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The issue isn't just lithium batteries. It is having a battery charger and discharging management system. Unlike lead-acid batteries where you can hang off whatever electrical loads, converters, solar controllers, alternators, all at once, if one doesn't have the charge/discharge rates precisely controlled on a lithium battery, then one learns the meaning of "runaway thermal expansion" pretty quickly.

Of course, this is a solved problem, or else Volts, Priuses, and ARV rigs wouldn't be possible... but it is an expensive, niche technology where you can't just stop by a RV store, buy an EMS for a lithium battery bank, and call it done.

Once this gets solved, then lithium batteries will be a lot more useful for RV-ing.
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Old 06-18-2015, 09:50 PM   #8
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You are correct it's not just the batteries.
I did a lot of research on upgrading to LiFePO4 batteries. I like the power to weight they offer. Was all set to buy a 400 AH LiPO system from AM Solar, along with a new 2000 watt Magnum inverter. They were not yet ready to ship their LiPO systems when I called them a few months ago. The Magnum and my Blue Sky solar controller could be programmed to properly charge the LiPOs. But then I discovered that my Interstate only has a 4 gauge wire from the chassis battery to the house battery. I didn't think that was adequate to handle the current that could flow from my Sprinters 220 amp alternator to the 400 AH LiPO batteries. The new Interstates have upgraded this wire to 1/0 gauge.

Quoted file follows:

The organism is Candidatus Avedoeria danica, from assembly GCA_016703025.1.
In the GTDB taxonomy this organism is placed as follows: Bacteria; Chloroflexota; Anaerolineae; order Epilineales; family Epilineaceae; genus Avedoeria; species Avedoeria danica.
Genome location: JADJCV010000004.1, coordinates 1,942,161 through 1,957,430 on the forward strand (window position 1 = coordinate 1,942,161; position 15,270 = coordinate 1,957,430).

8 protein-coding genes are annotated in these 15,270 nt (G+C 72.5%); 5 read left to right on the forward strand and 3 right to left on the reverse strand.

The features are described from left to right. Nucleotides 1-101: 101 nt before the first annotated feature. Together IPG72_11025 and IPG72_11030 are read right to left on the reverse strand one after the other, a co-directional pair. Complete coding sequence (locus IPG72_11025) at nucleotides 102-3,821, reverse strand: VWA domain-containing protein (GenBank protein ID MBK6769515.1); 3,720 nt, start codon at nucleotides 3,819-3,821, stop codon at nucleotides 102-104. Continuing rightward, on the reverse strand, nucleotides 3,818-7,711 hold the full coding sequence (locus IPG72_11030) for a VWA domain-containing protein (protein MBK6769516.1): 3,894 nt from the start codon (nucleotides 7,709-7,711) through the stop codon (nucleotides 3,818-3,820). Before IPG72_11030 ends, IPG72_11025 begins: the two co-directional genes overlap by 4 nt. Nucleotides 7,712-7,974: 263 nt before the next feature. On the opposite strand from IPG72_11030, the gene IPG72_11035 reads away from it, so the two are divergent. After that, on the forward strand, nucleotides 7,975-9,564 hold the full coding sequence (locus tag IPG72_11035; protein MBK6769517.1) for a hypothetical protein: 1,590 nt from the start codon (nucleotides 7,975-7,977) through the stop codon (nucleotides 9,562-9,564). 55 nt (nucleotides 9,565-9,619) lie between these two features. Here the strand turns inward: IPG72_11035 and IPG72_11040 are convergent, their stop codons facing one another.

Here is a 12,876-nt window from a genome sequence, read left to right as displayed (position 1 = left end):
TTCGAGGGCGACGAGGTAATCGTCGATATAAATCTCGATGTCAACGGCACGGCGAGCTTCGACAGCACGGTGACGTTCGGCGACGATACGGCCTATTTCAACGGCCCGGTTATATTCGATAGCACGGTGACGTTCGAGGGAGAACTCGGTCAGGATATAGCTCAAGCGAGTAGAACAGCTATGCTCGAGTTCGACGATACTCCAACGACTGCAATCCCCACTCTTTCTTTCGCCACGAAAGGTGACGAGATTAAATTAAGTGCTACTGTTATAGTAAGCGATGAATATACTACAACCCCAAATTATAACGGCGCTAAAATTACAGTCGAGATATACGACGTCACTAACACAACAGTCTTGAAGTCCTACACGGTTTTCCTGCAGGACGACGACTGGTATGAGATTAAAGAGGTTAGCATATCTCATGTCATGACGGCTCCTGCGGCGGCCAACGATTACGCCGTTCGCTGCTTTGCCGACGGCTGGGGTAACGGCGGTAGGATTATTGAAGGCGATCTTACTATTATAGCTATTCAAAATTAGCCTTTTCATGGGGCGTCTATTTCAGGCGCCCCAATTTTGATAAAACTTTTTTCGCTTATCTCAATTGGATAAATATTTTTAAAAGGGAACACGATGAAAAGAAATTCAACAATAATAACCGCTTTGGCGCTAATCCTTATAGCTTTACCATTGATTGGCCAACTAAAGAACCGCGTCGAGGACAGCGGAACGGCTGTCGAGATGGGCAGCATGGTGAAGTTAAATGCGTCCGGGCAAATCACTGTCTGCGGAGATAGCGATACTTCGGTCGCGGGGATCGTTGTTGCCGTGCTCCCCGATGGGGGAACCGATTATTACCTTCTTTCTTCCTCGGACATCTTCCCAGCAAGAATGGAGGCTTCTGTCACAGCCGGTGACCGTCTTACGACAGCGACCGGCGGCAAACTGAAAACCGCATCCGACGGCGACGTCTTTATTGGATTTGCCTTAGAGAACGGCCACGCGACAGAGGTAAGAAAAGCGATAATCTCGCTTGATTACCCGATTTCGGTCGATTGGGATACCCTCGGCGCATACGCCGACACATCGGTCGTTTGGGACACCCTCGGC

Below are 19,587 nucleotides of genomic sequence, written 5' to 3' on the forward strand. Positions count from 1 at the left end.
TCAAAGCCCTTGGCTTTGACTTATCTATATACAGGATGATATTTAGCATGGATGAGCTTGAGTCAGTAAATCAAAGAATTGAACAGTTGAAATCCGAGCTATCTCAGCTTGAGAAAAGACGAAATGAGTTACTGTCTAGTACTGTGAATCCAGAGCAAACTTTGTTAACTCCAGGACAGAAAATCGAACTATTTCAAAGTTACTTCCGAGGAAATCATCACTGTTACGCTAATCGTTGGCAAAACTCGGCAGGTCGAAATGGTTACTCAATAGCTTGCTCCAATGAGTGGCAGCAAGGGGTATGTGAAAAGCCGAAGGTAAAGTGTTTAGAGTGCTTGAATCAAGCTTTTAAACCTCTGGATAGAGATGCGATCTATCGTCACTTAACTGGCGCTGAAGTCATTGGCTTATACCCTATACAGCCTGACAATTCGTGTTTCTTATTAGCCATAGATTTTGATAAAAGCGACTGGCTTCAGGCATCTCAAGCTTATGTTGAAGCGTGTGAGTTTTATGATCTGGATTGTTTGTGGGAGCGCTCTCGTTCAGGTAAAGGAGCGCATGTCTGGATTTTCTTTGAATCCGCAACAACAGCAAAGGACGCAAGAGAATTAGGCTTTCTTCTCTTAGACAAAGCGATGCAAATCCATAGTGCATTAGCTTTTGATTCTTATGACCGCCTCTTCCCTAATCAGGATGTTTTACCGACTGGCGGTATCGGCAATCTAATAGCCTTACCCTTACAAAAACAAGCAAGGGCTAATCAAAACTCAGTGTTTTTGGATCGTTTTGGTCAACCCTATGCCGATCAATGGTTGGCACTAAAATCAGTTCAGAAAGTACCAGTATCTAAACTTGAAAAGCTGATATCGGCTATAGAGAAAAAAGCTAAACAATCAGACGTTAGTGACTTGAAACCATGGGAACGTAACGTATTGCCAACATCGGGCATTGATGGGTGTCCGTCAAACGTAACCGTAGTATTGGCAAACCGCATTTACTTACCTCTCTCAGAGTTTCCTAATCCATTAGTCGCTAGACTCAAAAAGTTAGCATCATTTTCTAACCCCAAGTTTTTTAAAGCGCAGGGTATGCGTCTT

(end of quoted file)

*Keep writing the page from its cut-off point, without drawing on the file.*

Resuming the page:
But the issues of proper charging from Sprinter alternator and dealing with freezing temp issues made me stay with AGMs for now. Those issues can be solved, but it was too much work for me to take on right now.
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Old 06-18-2015, 10:00 PM   #9
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^^^^^^^
Yes, I am feeling the same way. In another year or three, I am quite sure that there will be drop-in solutions (probably in the shape and size of an Onan genset ) that will deal with charging, heat, and physical protection--and probably at half the current cost.
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Old 06-18-2015, 10:48 PM   #10
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I have gone through the same drill and came to the same conclusion on the lithium-close but not quite ready yet, so we will also be going with AGM.

Boxster-I am surprised that even AGMs wouldn't pull higher than the 4ga would like, which would be about 100 amps. Our wet cells will pull that much. Do you have a separator or isolator? Isolator would drop the voltage and current quite a bit. What size fuse or breakers from the engine to the coach?